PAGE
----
Replaces the ACA’s marketplace subsidies and Medicaid expansion with a block grant funded well below current levels. These federal funds would end altogether after 2026, resulting in more people losing coverage. States would have broad authority to spend block grant funds on any health care expenses with no requirement that dollars help low- and moderate-income Americans get health coverage.
Allows states broad waiver authority to exclude coverage of essential health benefits including mental health, substance abuse treatment and maternity care. It also allows states to return to the day when insurance companies were allowed to charge higher premiums based on health care status, allowing again discrimination against children and adults with pre-existing conditions.
Destabilizes the individual insurance market in the short run by ending the mandate that all adults purchase coverage and eliminating the ACA’s subsidies to purchase individual coverage. In the long run, such changes are likely to lead to the collapse of the individual insurance market.
Derails bipartisan efforts to extend federal funding before Sept. 30, 2017, for the Children’s Health Insurance Program, which ensures affordable, comprehensive health coverage for 9 million children.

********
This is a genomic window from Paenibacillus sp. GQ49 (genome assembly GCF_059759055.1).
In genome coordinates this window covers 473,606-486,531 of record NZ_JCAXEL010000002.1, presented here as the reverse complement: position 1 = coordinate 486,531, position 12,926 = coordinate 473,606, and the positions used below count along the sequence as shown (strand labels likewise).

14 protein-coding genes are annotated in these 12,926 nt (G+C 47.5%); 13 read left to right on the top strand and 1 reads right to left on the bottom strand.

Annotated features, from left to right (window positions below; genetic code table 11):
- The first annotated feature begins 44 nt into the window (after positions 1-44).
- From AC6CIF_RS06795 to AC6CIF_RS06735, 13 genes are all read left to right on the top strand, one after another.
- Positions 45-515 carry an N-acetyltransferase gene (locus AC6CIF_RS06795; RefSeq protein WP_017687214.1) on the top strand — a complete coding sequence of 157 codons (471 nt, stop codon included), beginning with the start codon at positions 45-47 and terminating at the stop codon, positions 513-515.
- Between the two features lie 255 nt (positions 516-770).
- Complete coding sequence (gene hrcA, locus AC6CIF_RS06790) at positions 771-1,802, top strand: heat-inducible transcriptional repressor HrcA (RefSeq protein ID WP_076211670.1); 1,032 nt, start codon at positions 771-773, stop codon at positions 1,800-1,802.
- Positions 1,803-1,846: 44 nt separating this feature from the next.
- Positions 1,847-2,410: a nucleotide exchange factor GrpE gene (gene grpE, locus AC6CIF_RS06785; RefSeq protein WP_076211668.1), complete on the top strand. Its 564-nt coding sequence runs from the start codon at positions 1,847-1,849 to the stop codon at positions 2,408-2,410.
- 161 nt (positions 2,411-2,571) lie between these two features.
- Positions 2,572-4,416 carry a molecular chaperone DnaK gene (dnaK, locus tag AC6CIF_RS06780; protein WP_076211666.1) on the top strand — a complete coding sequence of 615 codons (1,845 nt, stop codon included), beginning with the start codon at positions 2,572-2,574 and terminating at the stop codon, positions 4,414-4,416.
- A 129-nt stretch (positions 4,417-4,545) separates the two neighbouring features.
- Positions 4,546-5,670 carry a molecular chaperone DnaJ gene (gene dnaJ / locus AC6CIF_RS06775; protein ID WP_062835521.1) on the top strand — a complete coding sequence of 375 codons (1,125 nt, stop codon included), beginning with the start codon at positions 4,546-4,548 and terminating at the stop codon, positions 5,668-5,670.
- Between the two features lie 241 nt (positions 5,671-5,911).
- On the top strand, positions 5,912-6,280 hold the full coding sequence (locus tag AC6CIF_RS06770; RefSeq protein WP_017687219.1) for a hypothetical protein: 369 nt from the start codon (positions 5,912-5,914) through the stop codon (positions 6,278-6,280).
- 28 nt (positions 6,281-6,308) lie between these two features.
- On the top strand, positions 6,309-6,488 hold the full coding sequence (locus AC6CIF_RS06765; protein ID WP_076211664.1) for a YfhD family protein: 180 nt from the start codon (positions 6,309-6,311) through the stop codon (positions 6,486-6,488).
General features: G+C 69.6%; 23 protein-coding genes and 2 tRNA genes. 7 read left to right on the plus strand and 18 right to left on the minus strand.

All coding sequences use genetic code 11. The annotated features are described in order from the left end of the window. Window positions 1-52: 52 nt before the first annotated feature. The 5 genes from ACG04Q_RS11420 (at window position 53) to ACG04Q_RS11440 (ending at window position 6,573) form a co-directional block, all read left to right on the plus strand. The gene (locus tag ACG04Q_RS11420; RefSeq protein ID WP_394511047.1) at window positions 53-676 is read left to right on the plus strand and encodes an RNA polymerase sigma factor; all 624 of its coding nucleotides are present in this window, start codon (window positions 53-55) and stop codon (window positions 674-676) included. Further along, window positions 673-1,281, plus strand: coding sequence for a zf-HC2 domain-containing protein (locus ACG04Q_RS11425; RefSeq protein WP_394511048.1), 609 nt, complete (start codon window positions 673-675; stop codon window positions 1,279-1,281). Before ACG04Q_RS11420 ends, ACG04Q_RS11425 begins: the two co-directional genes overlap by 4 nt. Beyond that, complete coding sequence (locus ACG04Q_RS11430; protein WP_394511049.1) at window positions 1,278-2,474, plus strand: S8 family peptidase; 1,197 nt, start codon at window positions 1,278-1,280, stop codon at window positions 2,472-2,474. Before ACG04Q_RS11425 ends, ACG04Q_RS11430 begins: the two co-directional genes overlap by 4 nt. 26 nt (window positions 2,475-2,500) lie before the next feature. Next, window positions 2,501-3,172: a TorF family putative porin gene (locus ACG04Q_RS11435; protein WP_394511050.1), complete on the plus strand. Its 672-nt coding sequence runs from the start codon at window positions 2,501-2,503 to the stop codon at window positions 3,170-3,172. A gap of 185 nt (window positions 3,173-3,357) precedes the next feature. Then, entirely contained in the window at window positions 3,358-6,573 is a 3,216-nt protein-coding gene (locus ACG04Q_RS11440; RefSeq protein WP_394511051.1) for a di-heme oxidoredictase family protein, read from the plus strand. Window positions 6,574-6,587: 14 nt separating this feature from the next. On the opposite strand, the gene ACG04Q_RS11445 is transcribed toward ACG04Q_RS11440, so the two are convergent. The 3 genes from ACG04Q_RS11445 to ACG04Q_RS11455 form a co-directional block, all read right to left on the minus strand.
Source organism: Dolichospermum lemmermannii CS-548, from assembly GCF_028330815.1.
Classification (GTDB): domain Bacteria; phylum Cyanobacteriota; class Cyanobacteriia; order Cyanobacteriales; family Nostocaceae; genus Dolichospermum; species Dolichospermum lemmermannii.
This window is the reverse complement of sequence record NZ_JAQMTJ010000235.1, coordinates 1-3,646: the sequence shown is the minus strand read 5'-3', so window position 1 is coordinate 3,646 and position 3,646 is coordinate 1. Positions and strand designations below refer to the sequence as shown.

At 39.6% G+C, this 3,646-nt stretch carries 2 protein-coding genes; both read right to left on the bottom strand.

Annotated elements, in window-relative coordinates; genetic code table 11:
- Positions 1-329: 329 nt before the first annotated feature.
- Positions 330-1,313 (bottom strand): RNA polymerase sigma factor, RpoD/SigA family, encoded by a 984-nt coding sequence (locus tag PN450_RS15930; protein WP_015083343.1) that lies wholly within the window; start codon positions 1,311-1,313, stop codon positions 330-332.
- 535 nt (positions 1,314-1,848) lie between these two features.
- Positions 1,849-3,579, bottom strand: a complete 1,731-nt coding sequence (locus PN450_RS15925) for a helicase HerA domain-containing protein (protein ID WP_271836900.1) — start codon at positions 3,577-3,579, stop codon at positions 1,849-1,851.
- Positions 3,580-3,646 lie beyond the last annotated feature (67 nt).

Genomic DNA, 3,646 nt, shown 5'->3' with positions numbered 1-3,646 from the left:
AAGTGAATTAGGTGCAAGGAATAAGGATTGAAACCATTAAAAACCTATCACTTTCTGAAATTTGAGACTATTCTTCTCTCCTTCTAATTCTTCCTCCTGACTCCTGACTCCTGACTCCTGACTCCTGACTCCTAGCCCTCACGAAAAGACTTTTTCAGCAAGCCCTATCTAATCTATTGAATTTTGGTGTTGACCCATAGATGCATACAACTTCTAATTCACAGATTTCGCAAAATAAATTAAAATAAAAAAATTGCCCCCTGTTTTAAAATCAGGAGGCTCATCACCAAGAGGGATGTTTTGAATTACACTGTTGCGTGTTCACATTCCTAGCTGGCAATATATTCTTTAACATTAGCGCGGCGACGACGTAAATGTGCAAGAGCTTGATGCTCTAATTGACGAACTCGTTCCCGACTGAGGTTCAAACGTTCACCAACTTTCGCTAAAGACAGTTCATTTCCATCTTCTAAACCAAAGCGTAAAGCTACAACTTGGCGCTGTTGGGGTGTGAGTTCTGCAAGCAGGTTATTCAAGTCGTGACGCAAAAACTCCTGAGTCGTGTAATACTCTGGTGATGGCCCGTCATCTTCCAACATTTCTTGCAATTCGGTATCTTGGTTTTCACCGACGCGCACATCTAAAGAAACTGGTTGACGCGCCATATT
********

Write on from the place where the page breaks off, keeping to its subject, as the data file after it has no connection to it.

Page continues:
With only days left until Sept. 30, the deadline after which the Senate can no longer try to pass a health care bill with only 50 votes (with Vice President Pence to break a tie), Republican senators are rushing to pass a cruel bill and have spent virtually no time debating how their votes will affect many millions of lives and affect one-sixth of our economy. Without a complete and careful analysis yet from the independent Congressional Budget Office, independent analysts agree this mean bill is a massive funding cut to states and will result in millions of Americans losing health coverage. Independent analyses from Avalere and the Commonwealth Fund, for example, found Graham-Cassidy would lead to $4 trillion in cuts to states over the next two decades from the draconian Medicaid cuts and elimination of the Medicaid expansion and tax credits for the ACA marketplaces that make coverage more affordable.